Use UINavigationController and push your custom views onto the navigation stack as needed. Check out the example Navigation Controller application via Xcode's New Project option to get a feel for how this works.

2) How should I handle the Login/Sign up navigation, no TabBar should be shown on start, but will need it after authenticating the user.

Set up a view for login (I would use a UITableView with one section containing two rows for username and password, but that's my own preference). Set up a second, separate view for sign-up fields (again, I would use a UITableView for this, to keep the layout clean and consistent).

Perhaps use a view animation to pop up the tab bar after successful authentication.

Bonus Point) Are there documented best practices for this kind of stuff? I have been hacking together some workable code, but I got very lost and want to start over doing it the correct way.

You'll end up rewriting your project several times — which is a good thing. Do check out Apple's sample applications (available from the iPhone ADC site) as these contain several "best practice" ways of using several of the UIKit components. As to putting together a larger application, keep your design as simple as possible and reuse as much of Apple's UI components as possible. You can always customize later.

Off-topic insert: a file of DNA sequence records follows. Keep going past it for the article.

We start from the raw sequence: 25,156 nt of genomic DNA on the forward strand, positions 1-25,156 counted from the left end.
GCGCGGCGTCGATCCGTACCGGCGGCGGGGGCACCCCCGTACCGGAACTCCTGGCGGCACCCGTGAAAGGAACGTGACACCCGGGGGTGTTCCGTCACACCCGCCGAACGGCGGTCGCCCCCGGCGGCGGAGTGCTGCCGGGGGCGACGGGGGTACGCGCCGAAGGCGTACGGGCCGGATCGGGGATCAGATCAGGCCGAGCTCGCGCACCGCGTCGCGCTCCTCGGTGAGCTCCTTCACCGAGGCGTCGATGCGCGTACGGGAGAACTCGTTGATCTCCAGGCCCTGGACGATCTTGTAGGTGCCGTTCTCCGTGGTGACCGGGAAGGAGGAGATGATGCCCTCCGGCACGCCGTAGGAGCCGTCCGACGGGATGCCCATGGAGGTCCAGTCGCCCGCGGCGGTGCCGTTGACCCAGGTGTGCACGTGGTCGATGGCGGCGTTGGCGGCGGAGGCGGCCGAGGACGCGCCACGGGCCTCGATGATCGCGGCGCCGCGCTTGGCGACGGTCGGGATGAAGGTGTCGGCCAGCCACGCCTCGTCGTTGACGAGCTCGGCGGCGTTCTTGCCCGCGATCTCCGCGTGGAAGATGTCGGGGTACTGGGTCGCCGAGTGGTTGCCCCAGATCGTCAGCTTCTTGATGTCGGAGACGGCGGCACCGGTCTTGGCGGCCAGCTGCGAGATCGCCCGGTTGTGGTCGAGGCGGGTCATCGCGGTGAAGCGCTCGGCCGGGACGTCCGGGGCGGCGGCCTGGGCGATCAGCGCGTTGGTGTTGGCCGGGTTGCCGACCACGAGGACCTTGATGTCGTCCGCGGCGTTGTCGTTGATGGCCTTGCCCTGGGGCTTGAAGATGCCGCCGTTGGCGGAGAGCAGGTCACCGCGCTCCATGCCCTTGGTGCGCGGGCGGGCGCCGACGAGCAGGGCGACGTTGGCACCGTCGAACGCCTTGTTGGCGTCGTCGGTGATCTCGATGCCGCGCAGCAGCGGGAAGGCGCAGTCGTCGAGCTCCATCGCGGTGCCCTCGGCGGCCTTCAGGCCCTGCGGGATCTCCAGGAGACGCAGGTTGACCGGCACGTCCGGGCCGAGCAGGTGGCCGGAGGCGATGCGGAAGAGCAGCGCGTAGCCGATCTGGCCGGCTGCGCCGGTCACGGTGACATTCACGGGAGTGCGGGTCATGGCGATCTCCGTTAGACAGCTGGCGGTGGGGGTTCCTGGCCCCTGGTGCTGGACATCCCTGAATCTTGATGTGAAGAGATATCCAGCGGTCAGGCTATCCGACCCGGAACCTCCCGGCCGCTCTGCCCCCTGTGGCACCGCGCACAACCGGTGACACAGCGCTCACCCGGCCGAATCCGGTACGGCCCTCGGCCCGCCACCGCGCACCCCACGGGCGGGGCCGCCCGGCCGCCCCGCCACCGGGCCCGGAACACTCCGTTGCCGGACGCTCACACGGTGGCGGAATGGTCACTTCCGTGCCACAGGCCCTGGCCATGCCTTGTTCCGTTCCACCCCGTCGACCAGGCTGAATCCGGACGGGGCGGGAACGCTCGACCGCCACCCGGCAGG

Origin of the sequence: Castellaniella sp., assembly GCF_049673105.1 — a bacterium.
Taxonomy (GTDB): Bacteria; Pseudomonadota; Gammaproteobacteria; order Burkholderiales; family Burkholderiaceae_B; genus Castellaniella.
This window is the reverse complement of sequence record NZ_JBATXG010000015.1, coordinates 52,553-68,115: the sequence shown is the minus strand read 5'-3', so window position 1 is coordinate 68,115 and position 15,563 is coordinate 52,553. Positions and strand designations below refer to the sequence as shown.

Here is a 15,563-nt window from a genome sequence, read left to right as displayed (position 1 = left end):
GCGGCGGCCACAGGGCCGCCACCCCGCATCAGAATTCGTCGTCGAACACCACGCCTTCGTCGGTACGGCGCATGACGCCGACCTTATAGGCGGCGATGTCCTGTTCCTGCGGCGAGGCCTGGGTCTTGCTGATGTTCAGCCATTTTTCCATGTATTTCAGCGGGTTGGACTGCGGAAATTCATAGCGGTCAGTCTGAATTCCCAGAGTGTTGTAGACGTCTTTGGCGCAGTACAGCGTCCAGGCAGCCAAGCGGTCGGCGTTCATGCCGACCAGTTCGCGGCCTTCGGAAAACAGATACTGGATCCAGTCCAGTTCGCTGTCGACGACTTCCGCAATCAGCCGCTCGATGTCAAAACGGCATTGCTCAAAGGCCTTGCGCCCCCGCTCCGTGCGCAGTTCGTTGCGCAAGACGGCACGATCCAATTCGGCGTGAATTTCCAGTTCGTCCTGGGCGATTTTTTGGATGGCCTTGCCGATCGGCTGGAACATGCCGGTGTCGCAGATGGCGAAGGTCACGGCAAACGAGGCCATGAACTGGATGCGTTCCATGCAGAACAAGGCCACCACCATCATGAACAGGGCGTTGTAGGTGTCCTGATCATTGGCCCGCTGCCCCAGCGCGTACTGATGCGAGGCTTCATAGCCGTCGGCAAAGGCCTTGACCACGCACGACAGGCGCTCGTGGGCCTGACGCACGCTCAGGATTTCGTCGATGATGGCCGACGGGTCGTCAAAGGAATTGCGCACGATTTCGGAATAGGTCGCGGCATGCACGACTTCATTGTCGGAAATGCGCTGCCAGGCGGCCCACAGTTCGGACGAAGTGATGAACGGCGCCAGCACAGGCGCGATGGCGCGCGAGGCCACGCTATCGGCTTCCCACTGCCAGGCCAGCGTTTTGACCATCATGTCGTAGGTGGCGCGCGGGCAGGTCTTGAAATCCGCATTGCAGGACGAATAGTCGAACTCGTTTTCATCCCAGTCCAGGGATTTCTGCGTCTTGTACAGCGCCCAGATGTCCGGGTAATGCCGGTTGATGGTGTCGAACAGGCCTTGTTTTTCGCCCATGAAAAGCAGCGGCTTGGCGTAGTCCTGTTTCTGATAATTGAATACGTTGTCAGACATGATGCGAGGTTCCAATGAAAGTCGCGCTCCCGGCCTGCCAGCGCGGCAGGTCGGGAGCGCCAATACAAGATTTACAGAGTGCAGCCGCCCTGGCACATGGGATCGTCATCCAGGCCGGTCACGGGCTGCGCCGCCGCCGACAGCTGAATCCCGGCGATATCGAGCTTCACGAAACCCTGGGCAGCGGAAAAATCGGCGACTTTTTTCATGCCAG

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In my opinion, only Cocoa programming examples and very simple applications are suitable for a single nib file. Otherwise you should spread your interface components across multiple nibs. This means each nib is smaller and when loaded into memory will only load those components as necessary. This will improve performance in your application and can help logically organize your program and make it easier to debug when issues arise.

In my tabbar apps I use MainWindow.xib to contain the main window and tabbar but I break up each tab into a seperate nib for the reasons above.

Apple offers the following guidelines:

When creating your nib files, try to keep the following guidelines in mind:

Design your nib files with lazy loading in mind. Plan on loading nib files that contain only those objects you need right away.

In the main nib file for a Mac OS X application, consider storing only the application menu bar and an optional application delegate object in the nib file. Avoid including any windows or user-interface elements that will not be used until after the application has launched. Instead, place those resources in separate nib files and load them as needed after launch.

Store repeated user-interface components (such as document windows) in separate nib files.

For a window or menu that is used only occasionally, store it in a separate nib file. By storing it in a separate nib file, you load the resource into memory only if it is actually used.

For more information you can visit:

http://developer.apple.com/iphone/library/documentation/Cocoa/Conceptual/LoadingResources/CocoaNibs/CocoaNibs.html#//apple_ref/doc/uid/10000051i-CH4